o Political Research Associates, The Public Eye
o The Progressive magazine
o Project Censored
o Z Magazine

In addition to coordinating the journalist tributes, the Seldes Remembrance Committee sponsored a large vat of very dry martini's for the group to consume when giving George's favorite toast from the Spanish Civil War. The committee wishes to thank Tim Seldes for inviting them to send a delegation to the celebration.


(as published in the Sept/Oct '95 EXTRA!)

The failure of a free press in most countries is usually blamed on the readers. Every nation gets the government--and the press--it deserves. This is too facile a remark. The people deserve better in most governments and press. Readers, in millions of cases, have no way of finding out whether their newspapers are fair or not, honest or distorted, truthful or colored....

There are less than a dozen independent newspapers in the whole country, and even that small number is dependent on advertisers and other things, and all these other things which revolve around money and profit make real independence impossible. No newspaper which is supporting one class of society is independent.

--Lords of the Press (1938)

One of the biggest pieces of bunkum shoved down the American throat was the story of the 1929 Italian election. For this I cannot blame my colleagues.

Forbidden to write anything critical of the Fascist regime, they could only report what the hierarchy wanted them to report. The clever and honest American and British journalists, however, did insinuate startling facts in their stories; these insinuations, unfortunately, were between the lines and not for those who read as they run, and the American public is mostly a running reading public.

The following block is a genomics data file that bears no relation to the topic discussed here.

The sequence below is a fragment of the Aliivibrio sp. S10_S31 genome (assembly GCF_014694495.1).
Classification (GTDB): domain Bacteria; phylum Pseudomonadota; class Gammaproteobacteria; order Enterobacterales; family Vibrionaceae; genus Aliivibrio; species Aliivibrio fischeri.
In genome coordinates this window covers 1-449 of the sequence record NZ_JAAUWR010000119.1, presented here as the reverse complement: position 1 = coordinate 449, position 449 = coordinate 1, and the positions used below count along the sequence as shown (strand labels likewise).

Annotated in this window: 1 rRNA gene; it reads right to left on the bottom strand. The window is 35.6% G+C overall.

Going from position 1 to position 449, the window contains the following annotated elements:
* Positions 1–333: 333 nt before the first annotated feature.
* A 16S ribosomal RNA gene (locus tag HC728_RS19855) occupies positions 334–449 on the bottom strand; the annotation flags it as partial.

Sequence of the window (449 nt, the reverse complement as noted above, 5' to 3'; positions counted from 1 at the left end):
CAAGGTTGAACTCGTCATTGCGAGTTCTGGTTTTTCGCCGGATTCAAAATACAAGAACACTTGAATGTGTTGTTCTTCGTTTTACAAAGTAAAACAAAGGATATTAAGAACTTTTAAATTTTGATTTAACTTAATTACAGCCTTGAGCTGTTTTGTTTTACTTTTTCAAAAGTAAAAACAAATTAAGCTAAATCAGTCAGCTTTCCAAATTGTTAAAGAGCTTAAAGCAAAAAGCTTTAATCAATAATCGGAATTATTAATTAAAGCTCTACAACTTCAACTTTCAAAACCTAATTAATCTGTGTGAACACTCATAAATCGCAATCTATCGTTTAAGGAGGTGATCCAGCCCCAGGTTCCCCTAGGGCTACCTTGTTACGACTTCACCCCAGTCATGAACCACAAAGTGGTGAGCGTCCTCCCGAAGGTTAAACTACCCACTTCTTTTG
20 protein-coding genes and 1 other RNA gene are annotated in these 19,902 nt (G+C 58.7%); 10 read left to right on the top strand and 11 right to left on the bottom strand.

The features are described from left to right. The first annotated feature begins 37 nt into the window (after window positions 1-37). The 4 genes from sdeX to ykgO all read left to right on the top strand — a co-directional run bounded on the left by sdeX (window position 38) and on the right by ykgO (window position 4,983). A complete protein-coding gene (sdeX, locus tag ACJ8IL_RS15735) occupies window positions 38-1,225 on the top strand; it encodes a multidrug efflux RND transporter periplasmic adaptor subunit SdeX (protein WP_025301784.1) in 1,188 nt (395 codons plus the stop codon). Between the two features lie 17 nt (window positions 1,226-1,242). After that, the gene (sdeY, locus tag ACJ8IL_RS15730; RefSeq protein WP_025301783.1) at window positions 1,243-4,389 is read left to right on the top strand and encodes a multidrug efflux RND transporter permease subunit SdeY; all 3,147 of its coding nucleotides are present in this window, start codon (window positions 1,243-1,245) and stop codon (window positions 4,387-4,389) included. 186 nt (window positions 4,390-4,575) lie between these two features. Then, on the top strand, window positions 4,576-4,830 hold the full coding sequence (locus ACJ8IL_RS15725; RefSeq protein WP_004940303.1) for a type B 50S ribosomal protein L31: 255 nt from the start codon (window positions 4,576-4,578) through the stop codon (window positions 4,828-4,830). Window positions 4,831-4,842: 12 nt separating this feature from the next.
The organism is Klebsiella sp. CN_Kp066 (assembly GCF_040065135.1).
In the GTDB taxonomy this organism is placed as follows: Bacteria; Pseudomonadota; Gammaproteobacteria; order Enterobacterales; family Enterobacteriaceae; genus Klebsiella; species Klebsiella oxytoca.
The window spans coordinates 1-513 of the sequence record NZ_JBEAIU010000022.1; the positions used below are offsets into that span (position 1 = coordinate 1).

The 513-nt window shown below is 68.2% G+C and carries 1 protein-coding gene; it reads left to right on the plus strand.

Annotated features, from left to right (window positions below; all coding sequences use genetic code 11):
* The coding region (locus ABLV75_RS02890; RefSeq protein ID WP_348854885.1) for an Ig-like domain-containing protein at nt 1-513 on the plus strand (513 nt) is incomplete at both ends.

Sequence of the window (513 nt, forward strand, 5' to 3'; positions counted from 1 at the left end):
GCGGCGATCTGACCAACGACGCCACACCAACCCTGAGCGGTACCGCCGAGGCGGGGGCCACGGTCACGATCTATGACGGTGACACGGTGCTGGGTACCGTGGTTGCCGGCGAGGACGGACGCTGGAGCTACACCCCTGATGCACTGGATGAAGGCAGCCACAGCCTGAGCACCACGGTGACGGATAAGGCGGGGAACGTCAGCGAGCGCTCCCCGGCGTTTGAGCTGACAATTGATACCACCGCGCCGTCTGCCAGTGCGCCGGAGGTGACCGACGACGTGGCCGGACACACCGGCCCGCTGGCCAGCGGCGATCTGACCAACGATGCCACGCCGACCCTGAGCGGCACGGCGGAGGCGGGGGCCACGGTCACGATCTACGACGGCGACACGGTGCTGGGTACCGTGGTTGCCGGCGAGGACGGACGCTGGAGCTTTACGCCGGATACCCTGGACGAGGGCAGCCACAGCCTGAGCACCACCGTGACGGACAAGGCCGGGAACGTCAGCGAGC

--Can These Things Be! (1931)

Of course there are boob and bad reporters who bring in boob and bad items which are printed, and which make so many papers what they are. But there are more intelligent men who try to bring in intelligent items, only to see them changed into imbecile items, with the result that they may easily give up trying, and accustom themselves instead to the spirit of the office....

We scent the air of the office. We realize that certain things are wanted, certain things unwanted. There is an atmosphere favorable to Fascism. We find that out when some little pro-Mussolini item is played up, some big item, not so pleasant to the hero of our era, played down, or left out. In the future we send pro-Mussolini stuff only. We get a cable of congratulations.

--Can These Things Be!

I am merely trying to illustrate one of the fundamental facts about American journalism today, the fact that the servants of the press lords are slaves very much as they have always been, and that any attempt at revolt is immediately punished with the economic weapon.

But much more vicious than these cases is the majority of

foreign correspondents who never have to be placed against the wall, who are never told what to write and how to write it, but who know from contact with the great minds of the press lords or from the simple deduction that the bosses are in big business and the news must be slanted accordingly, or from the general intangible atmosphere which prevails everywhere, what they can do and what they must never do. The most stupid boast in the history of present-day journalism is that of the writer who says, "I have never been given orders; I am free to do as I like."

--Lords of the Press

Only in democratic countries is there the beginning of a suspicion that the old axioms about the press being the bulwark of liberty is something that affects the daily life of the people--that it is a living warning rather than an ancient wisecrack. A people that wants to be free must arm itself with a free press.

--Lords of the Press

Never grow weary of protesting. In this sensitive business of dealing with the public which depends on faith and good will, protest is a most effective weapon. Therefore protest.

--Lords of the Press.

George Seldes page

Index of Website

Home Page